A massive thank you to each and every one of you who left hits, tips and suggestions on my blog post
and IG feed giving me your experiences in creating a Super Tote. With your help, I'm delighted to say I have finished my very first Super Tote and I absolutely love it.
I have been watching so many of you make Super Totes with personal touches. I knew when the day came that I made my own I wanted to tweak the pattern to suit my use of the bag. Needless to say, my chicken scratch covered the pattern within hours of my printing it.
The pattern is wonderfully written. Very clear instruction with easy to follow diagrams. There are lots of ways to personalize your tote included as optional extras in the pattern itself, which was a nice touch.
I started with the two large exterior pieces of the bag. I knew I wanted to use the Wordfind
print from Playful as the "background" on the front panel. The handles (and gusset) are of Essex Linen Navy
because I wanted them to be extra sturdy. The handles have batting inside and are a bit wider than called for in the pattern. They're stitched...and quilted...and reinforced by stitching Xs at their base, giving them strength and form. I used Annie's Soft and Stable as my interfacing to make the bag...well, soft and sable. I wanted it to hold it's own shape, but squish under an air plane seat. I found it to be pretty easy to work with even when at some points I was stitching it two layers thick plus several layers of fabric. Not a bother. On one side I put a slip pocket in Architextures and a key fob. I also hid one side of a magnetic closure between the Wordfind print and the interfacing. On the other went a internal zip with Architextures lining on the pocket.
That was as far as I could get in one day. The next day I returned to add pockets to the front and I realized the Wordfind was just too much pink for me on the back. I'd have to add pockets on both sides to break it up a bit. Onto the back, I added a half pocket that I divided into two with basic stitching down the middle. It was a nice way to also better secure the fabric to the interfacing. The pockets are lined and have light, fusible interfacing between the two layers. Instead of piping (as called for in the pattern) I just did a binding of Navy Essex on the top of the pocket to finish it.
On the front there's one massive pocket in Viewfinders
that again is lined, with interfacing and a binding on top. Between the two layers I added the other half of the magnetic closure. Boy it's hard getting photos of pockets on a bag, isn't it?
Next came the gusset of Essex linen backed with more Annie's Soft and Stable. I pinned, and pinned and pinned and that worked well for me. No blood was shed. I hear, too, that Clover clips would work here as well. I didn't have enough to make it all the way around so I had to stick to pinning. Now, my gusset ended up being 2 inches taller on the left and right as compared to my bag (you can kind of see it in the photo). I don't know why that is, but it was easy enough to cut that extra bit off. I lost a bit of the pleat, though, on either side. Next time I'll have to make the pleat it a bit longer to be sure I keep enough of it on the bag.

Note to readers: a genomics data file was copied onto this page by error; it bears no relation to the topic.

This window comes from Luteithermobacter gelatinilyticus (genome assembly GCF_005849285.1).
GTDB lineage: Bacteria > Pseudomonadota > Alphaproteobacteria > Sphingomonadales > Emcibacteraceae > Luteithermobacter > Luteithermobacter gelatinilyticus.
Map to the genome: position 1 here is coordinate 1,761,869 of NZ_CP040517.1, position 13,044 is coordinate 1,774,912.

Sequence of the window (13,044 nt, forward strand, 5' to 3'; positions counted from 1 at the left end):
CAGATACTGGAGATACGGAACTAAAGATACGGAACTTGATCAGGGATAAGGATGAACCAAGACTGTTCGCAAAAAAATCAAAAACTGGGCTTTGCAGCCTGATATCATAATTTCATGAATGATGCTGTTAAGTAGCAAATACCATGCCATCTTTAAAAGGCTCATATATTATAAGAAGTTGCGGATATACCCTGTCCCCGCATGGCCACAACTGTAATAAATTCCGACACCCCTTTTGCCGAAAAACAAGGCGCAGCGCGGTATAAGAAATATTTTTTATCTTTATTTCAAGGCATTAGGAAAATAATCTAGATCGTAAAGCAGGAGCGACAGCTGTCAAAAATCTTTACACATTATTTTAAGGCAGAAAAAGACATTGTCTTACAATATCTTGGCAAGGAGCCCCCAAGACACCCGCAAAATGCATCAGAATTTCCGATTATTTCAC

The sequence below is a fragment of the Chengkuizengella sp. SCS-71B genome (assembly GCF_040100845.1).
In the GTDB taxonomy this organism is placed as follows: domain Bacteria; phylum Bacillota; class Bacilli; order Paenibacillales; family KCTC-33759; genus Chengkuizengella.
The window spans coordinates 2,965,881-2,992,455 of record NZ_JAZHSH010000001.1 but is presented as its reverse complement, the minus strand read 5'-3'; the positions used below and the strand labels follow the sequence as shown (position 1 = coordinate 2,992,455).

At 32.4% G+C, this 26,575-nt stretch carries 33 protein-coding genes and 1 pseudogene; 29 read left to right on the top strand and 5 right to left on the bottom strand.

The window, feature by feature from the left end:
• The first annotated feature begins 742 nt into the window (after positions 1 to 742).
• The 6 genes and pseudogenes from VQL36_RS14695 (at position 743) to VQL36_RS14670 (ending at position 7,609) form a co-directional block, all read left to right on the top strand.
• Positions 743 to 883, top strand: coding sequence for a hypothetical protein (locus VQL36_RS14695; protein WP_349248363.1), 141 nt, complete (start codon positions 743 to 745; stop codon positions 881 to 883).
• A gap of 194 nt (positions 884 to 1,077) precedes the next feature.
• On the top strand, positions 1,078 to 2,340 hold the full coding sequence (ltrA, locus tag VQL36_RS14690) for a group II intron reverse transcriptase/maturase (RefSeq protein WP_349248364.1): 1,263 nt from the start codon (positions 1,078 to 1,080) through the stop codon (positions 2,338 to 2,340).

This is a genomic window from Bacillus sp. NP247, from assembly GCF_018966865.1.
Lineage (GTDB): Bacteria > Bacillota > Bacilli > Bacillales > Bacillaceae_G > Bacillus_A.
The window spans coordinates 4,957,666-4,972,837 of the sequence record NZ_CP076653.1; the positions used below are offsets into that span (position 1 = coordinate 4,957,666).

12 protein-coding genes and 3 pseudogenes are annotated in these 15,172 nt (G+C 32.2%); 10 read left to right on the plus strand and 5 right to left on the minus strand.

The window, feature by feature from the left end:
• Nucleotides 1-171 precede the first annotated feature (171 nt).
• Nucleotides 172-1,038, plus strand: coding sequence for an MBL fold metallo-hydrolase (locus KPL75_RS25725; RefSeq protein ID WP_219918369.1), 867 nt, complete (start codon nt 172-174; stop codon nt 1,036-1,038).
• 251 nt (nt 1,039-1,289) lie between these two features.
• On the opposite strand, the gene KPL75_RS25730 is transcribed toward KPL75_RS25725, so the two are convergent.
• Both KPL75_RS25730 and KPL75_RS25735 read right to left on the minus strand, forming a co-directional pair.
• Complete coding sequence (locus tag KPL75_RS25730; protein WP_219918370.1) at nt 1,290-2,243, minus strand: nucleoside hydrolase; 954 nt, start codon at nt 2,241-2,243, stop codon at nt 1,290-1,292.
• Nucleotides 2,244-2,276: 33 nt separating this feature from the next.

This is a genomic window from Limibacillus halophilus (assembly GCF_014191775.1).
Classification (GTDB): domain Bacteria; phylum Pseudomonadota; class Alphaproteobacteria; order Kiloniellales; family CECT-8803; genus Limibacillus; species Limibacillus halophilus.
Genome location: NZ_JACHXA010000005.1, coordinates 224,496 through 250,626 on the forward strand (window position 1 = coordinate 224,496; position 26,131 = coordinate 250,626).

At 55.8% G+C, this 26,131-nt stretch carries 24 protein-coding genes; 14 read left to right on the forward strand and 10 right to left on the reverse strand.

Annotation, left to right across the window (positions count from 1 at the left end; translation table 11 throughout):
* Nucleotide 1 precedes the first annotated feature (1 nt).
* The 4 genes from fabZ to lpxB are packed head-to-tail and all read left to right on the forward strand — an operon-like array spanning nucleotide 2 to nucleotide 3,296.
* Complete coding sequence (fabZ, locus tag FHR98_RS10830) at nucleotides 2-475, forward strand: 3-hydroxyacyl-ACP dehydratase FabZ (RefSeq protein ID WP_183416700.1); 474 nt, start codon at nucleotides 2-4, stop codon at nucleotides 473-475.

For the lining, I used the Jacks
print from Playful. I used interfacing between the layers on either side of the recessed zip. I tried to get away without it, but you guys wouldn't have it. I'm glad you stopped me from making a huge mistake - I love it now that it's re-done and in use.
Inside you'll see another internal zip on one side and elastic pockets on the other. I wasn't convinced that the elastic pockets would really be used (by me) or that they're high enough in the bag for me to find them (and the stuff in them). I decided to give them a try, though, on one side to see how it went. We'll see if they stay in my next super tote.
I used more Wordfind (scraps now) as the pocket lining in the internal zip.
And extra wide 1 inch thick elastic on the pockets. I wish they were lined but at this point I was just getting tired and wanted this pretty finished. It would have been easy enough to line them, though, so if they stay in the next Super Tote I'll add that to the pattern.
I do not like how the lining is just free floating inside the bag. It seems kind of "baggy" and unrefined. I can imagine myself snagging it when grabbing something at the bottom of the bag and pulling the lining fully out. I flipped the bag inside out and added tacking stitches at 4-6 spots along either side of the lining gusset. I just tacked the lining to the Annies hoping to keep it anchored a bit.
On the top of the bag the pattern tells you to top stitch along the upper edge. I tried, but it looked just awful. I'm pretty bad at that in general and this bag was no exception. I decided to add another strip of Essex binding along the top and used navy thread that was then nearly invisible to stitch it down. I like it SO much more that way than as wobbly top stitching along the edge.
All in all I am delighted with how it came together. It will come with me on a business trip later this week so it'll have the full test. Stuffed with EPP and knitting, passports and reservation confirmations it will be shoved under the seat in front of me and strapped to a wheelie suitcase. I'll let you know how it goes!
My photographic assistant, Miss Molly. She's loving the first rays of the spring sunshine during our photo shoot.